Heavy duty pain-killers had done a lot to ease the headaches, but already he had noticed himself forgetting or not being able to do certain things. Not people’s names and not the names of his entire flock of Cotswold sheep, which he still had by heart. No, it was silly things like where he’d put the honey jar. Jen had found it in the fridge. She’d pretended she’d done it, making some weak joke about forgetting her own head if it wasn’t screwed on, but he knew it had been him, and she knew he knew. There were lots of little lies – kind, sad little lies – between them now.

He had always done the wages for his workmen himself but this last quarter he’d found himself in a terrible pickle with it, and it really got to him. Jen had found him in tears – a shocking event in itself – and they had agreed that now would be the right time to hand over the farm accounts to Jim Parry, their neighbours’ excellent accountant. They had been thinking of doing just that for some time, was their mutual pretence. ‘Save you the bother,’ Jen said. ‘Free you up to do other, more enjoyable stuff.’

But they wouldn’t tell Marcus. Not yet. Let the boy have this lovely, white Norfolk winter – the last of his childhood; tell him in the spring, maybe. ‘See how it goes,’ said Jen.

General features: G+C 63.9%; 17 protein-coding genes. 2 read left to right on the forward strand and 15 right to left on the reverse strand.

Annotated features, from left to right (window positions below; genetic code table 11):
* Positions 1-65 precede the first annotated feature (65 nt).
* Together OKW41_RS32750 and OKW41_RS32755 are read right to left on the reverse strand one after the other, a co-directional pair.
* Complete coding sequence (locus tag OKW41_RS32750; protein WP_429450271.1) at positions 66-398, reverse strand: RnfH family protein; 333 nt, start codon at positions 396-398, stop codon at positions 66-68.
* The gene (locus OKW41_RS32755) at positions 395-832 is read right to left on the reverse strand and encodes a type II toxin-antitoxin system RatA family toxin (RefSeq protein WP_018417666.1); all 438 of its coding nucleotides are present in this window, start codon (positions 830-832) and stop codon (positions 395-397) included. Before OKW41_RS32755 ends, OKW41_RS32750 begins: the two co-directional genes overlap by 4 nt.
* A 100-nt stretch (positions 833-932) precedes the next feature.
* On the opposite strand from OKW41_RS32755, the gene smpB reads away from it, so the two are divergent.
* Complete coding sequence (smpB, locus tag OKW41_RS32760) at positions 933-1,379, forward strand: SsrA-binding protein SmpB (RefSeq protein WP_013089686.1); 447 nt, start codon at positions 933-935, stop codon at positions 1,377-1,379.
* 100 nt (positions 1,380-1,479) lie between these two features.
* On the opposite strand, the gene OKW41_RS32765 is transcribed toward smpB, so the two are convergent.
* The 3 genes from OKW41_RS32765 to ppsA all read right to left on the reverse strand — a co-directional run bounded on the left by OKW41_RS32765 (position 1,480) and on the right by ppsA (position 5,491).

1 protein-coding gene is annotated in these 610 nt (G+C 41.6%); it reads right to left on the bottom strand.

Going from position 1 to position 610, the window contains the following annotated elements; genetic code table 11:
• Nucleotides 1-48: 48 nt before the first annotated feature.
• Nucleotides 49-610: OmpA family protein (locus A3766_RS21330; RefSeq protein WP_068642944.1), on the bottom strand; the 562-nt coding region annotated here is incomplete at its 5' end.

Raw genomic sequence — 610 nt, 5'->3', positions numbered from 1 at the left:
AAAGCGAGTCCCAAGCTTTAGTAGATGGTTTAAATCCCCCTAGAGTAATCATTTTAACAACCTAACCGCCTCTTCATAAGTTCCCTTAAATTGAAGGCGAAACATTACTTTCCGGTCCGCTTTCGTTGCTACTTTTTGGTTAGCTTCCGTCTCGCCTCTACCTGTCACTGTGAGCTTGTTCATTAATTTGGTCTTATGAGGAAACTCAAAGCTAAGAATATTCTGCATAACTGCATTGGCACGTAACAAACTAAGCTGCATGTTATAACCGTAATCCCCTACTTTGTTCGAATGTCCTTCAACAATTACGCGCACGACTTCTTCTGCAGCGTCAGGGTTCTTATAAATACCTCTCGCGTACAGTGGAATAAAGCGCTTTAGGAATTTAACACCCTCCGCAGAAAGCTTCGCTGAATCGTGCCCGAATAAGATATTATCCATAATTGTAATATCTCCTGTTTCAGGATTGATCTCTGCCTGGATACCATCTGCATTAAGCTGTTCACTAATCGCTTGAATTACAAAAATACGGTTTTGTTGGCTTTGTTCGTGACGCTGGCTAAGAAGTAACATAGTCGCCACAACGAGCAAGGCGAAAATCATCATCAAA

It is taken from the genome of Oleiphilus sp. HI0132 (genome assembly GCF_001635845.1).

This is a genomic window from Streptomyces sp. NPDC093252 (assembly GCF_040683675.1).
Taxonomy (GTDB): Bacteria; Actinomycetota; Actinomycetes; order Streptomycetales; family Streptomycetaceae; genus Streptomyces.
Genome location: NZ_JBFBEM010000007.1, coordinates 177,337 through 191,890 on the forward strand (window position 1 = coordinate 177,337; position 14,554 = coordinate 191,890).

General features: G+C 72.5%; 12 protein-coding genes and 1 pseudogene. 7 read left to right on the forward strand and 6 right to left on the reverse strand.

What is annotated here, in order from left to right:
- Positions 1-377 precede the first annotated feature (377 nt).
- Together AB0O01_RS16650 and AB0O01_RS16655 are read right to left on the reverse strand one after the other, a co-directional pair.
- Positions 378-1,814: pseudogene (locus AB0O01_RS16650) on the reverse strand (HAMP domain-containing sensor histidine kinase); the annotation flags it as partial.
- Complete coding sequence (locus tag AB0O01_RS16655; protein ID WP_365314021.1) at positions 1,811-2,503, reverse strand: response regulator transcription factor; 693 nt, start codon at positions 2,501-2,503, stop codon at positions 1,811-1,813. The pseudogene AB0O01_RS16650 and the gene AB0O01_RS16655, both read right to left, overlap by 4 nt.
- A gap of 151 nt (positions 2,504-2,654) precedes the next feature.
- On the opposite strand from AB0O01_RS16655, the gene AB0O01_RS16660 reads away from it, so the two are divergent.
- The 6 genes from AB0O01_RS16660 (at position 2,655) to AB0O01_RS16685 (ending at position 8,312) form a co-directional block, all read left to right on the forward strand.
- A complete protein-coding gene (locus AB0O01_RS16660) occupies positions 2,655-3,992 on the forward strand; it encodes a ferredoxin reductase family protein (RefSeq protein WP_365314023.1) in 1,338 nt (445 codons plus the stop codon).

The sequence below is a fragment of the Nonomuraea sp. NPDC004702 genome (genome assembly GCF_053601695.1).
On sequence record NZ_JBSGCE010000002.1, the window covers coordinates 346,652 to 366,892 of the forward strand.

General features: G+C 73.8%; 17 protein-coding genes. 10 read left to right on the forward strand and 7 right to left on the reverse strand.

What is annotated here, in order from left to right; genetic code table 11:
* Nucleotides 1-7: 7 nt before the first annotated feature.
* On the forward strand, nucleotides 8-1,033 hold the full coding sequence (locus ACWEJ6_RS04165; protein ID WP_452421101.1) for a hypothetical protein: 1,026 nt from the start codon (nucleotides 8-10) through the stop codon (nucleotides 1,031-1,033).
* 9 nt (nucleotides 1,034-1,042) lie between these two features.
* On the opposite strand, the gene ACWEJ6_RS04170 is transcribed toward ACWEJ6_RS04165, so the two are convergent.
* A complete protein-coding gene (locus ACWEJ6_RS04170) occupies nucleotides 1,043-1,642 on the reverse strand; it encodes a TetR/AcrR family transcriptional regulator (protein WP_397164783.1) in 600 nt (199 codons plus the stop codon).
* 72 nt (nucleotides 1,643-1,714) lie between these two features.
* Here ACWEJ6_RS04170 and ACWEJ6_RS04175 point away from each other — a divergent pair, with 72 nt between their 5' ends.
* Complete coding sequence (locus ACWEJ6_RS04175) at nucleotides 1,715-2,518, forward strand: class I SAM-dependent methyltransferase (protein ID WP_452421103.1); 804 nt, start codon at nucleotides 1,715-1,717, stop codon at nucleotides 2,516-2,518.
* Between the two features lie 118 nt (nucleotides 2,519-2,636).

‘Yes,’ he said, ‘let’s just see how it goes.’

It was funny how, as his short-term memory faded he seemed to be remembering more and more of the past. He was thinking only this morning to the times when he and his father would go shepherding together – real, old-fashioned shepherding out on the hills at night in all weathers. No need for all that nowadays: they had security cameras. The farm had prospered over the past twenty years and they had been able to upgrade in all sorts of ways. They even had a gadget called (oh please, let me remember) a photoelectric cell. If a fox, dog or any other animal broke the invisible beam from this cell, his mobile started ringing. My mobile, he thought, bewildered. A fox enters a field two miles down the road and my phone rings…

Nowadays he puzzled endlessly over things – small things he would just have accepted before. He needed to sort out in his head why things were, why things worked the way they did… These things, they brought him to a stop sometimes. He wanted to get on but found himself motionless, wondering.

From the age of eleven had gone onto the hills at night with his father, and that was when they really got to know one another – not as father and son but as men. That was what he had thought, watching over the sheep, dark shadows dotted over dark fields. I am a man now. There were things his father had told him during those long, sleepless nights that he had not known before. There were things he told his father.

It wasn’t that difficult to disable the security cameras. Just a snip to a single wire. The switch in the barn remained in the “on” position but the screens went blank. He returned to the house doing a good job, or so he thought, of grumbling about unreliable electrics and demanding that Jen to phone the electrician first thing in the morning.